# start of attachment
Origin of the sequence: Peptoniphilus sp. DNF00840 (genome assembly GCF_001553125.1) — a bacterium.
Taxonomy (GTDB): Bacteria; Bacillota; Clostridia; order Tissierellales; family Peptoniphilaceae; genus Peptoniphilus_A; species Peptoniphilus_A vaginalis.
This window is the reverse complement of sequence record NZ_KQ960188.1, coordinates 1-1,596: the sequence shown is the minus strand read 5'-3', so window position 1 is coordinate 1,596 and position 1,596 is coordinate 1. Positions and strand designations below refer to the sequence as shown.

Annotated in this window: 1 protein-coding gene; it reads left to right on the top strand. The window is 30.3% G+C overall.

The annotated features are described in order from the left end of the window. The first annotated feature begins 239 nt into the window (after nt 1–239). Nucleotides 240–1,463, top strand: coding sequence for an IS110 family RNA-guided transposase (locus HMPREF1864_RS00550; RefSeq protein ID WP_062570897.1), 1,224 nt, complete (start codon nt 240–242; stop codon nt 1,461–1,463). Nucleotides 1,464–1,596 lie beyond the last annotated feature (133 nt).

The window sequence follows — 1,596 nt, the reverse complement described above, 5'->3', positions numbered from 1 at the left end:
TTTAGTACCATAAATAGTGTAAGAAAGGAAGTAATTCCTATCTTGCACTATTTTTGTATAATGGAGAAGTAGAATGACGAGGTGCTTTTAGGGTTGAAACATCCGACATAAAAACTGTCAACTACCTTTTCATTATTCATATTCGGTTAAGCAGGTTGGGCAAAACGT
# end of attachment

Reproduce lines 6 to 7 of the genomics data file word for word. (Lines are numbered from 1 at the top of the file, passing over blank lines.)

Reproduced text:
The window sequence follows — 1,596 nt, the reverse complement described above, 5'->3', positions numbered from 1 at the left end:
TTTAGTACCATAAATAGTGTAAGAAAGGAAGTAATTCCTATCTTGCACTATTTTTGTATAATGGAGAAGTAGAATGACGAGGTGCTTTTAGGGTTGAAACATCCGACATAAAAACTGTCAACTACCTTTTCATTATTCATATTCGGTTAAGCAGGTTGGGCAAAACGT